Paycheck Protection Program - Flexibility Act

Important information, documents, and resources for PPP Loans of The Coronavirus Aid, Relief, and Economic Security (CARES) Act

Paycheck Protection Program - Flexibility Act

Paycheck Protection Program - Flexibility Act

 

This information is constantly changing and is up to date as of June 22, 2020. Please check back regularly for updated information 

On Friday, June 5th, the President signed into law the Paycheck Protection Program Flexibility Act (PPPFA). The act, among other things, expands the loan spending period and other forgiveness qualifications. For a review of the original forgiveness rules, visit our PPP Forgiveness webpage.

Following are some of the noteworthy points in the current bill:

Covered (8 week) period extended to 24 weeks:

Originally, the forgiveness period (AKA 'covered period') has been 8-weeks from the day the first loan disbursement was received. According to the new law, borrowers can choose to use a 24-week period (that ends no later than December 31, 2020). (New loans will automatically use the 24-week period.)

 

Employee maximum Payroll cost increased:

The maximum ‘payroll cost’ allowed per employee, over the covered period (of 24 weeks) is now $46,154. This follows the $100,000 annual cap per employee ($100,000 / 52 * 24). Borrowers opting to use the 8-week covered period, will remain at the $15,385 maximum ($100,000 / 52 * 8).

Payroll costs for owners raised:

The maximum payroll cost for owner-employees, will remain $15,385 for borrowers who opt for the 8-week covered period (but not to exceed 8-weeks’ worth of pay in 2019). For borrowers using the 24-week covered period, the maximum pay for owners is $20,833 (which is 2.5-month equivalence of $100,000 per year). However, it may not exceed 2.5 months’ worth of 2019 pay (20.83% of 2019 pay).


Percentage of Payroll and Other costs are now 60% payroll and 40% other:

Originally, forgiveness amounts were to be decreased if more than 25% of costs were for 'other costs' (non-payroll costs). That means that you would be forgiven for your payroll expense plus another 25% for other costs. Under the new law, only 60% must be used for payroll and 40% can be used for other costs. The Treasury and SBA departments have clarified that partial forgiveness will be granted even if less than 60% has been spent on Payroll.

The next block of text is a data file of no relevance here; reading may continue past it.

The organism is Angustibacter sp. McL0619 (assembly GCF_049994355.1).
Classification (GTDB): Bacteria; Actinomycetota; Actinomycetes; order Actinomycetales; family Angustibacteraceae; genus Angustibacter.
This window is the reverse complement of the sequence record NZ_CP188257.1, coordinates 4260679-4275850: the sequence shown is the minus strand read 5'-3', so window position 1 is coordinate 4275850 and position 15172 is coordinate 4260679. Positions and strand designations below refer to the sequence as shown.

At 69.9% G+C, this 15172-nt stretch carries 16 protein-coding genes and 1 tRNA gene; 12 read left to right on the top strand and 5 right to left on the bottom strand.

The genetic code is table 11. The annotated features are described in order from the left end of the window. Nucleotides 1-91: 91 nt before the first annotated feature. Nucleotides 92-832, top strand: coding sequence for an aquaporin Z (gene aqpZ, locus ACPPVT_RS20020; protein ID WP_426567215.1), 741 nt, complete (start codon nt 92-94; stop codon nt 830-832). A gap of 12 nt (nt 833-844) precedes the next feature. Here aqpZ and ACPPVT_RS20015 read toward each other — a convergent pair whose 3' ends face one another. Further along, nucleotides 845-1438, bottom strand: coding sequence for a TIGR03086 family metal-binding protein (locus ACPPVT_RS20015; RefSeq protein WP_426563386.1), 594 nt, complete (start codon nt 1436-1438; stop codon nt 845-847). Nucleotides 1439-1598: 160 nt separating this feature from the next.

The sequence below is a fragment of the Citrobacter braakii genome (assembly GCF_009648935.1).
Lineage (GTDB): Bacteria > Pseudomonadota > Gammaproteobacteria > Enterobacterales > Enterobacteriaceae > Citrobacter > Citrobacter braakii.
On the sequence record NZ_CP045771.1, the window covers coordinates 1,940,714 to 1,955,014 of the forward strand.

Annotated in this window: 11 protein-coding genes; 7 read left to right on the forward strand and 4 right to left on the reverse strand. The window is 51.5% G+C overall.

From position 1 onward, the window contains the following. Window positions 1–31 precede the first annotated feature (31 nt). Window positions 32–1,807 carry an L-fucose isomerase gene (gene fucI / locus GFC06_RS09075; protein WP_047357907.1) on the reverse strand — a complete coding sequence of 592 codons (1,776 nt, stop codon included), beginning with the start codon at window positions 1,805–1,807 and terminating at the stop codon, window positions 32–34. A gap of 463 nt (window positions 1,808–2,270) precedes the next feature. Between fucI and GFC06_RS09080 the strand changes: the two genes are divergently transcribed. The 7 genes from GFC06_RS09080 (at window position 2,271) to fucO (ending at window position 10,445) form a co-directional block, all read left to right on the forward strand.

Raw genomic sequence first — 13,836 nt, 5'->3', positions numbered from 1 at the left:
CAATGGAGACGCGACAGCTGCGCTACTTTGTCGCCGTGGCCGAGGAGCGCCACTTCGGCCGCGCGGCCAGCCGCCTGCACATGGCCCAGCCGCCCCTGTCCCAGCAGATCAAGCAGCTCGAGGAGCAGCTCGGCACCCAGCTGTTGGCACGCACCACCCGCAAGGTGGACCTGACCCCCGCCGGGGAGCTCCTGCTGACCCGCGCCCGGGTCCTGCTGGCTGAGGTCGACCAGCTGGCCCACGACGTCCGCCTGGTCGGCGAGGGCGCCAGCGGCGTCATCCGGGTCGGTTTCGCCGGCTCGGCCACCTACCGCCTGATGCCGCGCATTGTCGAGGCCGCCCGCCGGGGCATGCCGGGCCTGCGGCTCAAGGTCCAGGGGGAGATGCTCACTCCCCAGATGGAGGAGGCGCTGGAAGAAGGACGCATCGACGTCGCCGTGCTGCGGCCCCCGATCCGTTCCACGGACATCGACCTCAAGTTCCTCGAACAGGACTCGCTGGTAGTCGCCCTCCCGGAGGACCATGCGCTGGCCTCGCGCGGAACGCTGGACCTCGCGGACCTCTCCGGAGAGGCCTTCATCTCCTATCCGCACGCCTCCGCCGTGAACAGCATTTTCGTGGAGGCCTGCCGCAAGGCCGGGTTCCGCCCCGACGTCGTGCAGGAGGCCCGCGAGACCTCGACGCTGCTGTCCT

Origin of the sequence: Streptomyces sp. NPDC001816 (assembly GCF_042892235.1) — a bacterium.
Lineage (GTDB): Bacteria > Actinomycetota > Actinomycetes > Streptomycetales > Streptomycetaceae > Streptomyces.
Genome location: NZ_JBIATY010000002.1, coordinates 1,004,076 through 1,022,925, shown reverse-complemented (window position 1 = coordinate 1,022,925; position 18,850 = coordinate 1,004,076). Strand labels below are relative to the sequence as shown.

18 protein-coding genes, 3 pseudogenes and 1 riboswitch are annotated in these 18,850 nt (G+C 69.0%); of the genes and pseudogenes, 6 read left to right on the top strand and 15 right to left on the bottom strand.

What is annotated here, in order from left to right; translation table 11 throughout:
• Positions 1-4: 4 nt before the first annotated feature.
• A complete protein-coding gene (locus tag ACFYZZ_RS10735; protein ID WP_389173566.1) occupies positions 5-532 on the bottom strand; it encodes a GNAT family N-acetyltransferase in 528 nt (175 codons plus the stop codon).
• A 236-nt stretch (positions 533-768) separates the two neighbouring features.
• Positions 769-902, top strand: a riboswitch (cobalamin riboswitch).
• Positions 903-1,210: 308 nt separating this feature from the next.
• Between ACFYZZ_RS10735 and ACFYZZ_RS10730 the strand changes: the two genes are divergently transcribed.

Headcount and Wage level restoration extended to December 31st:

Originally, forgiveness amounts were not to be decreased due to FTE headcount and wage level decreases if restored by June 30th to what they were on February 15th. Under the new law, the date for restoration is extended to December 31st. In addition, FTE headcount reductions for the following reasons will not affect forgiveness:

1. Borrower could not find qualified employees to replace those who left

2. Borrower is unable to restore business operations to February 15, 2020 levels, due to COVID-19 related restrictions. This is in addition to previous guidance which allowed FTE headcount reductions for employees who rejected a re-hire offer and employees fired for good cause.

3. borrowers was unable to restore their FTE Headcount due to government restrictions related to Covid-19 (such as compliance established by the Secretary of HHS, the director of CDC, or the Occupational safety and health administrator).


Payroll Tax (employer social security) Deferral (PTD) allowed for companies whose loan has been forgiven:

Originally, a company whose PPP loan was forgiven must stop deferring their social security taxes. Under the new law, a company may continue to take advantage of the payroll tax deferral even after their PPP loan is forgiven. Deferring social security taxes refers to the allowance to defer employer portion of social security taxes with 50% of the taxes due on Dec 31, 2021 and the remaining 50% due on Dec 31, 2022. See more about PTD in our article on the CARES Act here.